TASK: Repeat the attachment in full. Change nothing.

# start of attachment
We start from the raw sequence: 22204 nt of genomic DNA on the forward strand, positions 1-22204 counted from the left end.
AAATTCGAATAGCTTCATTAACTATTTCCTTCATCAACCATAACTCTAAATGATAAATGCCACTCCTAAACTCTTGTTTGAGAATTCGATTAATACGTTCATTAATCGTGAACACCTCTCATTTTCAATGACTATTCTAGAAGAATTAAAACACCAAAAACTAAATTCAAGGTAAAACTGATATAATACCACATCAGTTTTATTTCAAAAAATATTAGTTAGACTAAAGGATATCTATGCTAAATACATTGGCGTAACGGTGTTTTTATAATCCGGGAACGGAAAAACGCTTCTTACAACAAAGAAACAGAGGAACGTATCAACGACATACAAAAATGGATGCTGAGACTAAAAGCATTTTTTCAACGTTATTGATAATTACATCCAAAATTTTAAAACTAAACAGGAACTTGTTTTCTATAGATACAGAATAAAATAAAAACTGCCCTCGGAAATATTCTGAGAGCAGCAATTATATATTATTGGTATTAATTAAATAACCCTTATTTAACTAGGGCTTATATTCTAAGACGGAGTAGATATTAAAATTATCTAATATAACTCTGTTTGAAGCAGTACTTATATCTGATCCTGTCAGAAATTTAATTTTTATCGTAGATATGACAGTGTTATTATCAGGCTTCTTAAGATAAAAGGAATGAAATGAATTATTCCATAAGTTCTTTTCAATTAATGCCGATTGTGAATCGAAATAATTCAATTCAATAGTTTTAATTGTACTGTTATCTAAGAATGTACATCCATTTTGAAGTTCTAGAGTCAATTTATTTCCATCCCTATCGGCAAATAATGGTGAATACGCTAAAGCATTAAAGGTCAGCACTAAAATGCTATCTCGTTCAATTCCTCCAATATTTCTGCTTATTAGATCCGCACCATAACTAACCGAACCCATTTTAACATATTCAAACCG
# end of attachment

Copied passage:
We start from the raw sequence: 22204 nt of genomic DNA on the forward strand, positions 1-22204 counted from the left end.
AAATTCGAATAGCTTCATTAACTATTTCCTTCATCAACCATAACTCTAAATGATAAATGCCACTCCTAAACTCTTGTTTGAGAATTCGATTAATACGTTCATTAATCGTGAACACCTCTCATTTTCAATGACTATTCTAGAAGAATTAAAACACCAAAAACTAAATTCAAGGTAAAACTGATATAATACCACATCAGTTTTATTTCAAAAAATATTAGTTAGACTAAAGGATATCTATGCTAAATACATTGGCGTAACGGTGTTTTTATAATCCGGGAACGGAAAAACGCTTCTTACAACAAAGAAACAGAGGAACGTATCAACGACATACAAAAATGGATGCTGAGACTAAAAGCATTTTTTCAACGTTATTGATAATTACATCCAAAATTTTAAAACTAAACAGGAACTTGTTTTCTATAGATACAGAATAAAATAAAAACTGCCCTCGGAAATATTCTGAGAGCAGCAATTATATATTATTGGTATTAATTAAATAACCCTTATTTAACTAGGGCTTATATTCTAAGACGGAGTAGATATTAAAATTATCTAATATAACTCTGTTTGAAGCAGTACTTATATCTGATCCTGTCAGAAATTTAATTTTTATCGTAGATATGACAGTGTTATTATCAGGCTTCTTAAGATAAAAGGAATGAAATGAATTATTCCATAAGTTCTTTTCAATTAATGCCGATTGTGAATCGAAATAATTCAATTCAATAGTTTTAATTGTACTGTTATCTAAGAATGTACATCCATTTTGAAGTTCTAGAGTCAATTTATTTCCATCCCTATCGGCAAATAATGGTGAATACGCTAAAGCATTAAAGGTCAGCACTAAAATGCTATCTCGTTCAATTCCTCCAATATTTCTGCTTATTAGATCCGCACCATAACTAACCGAACCCATTTTAACATATTCAAACCG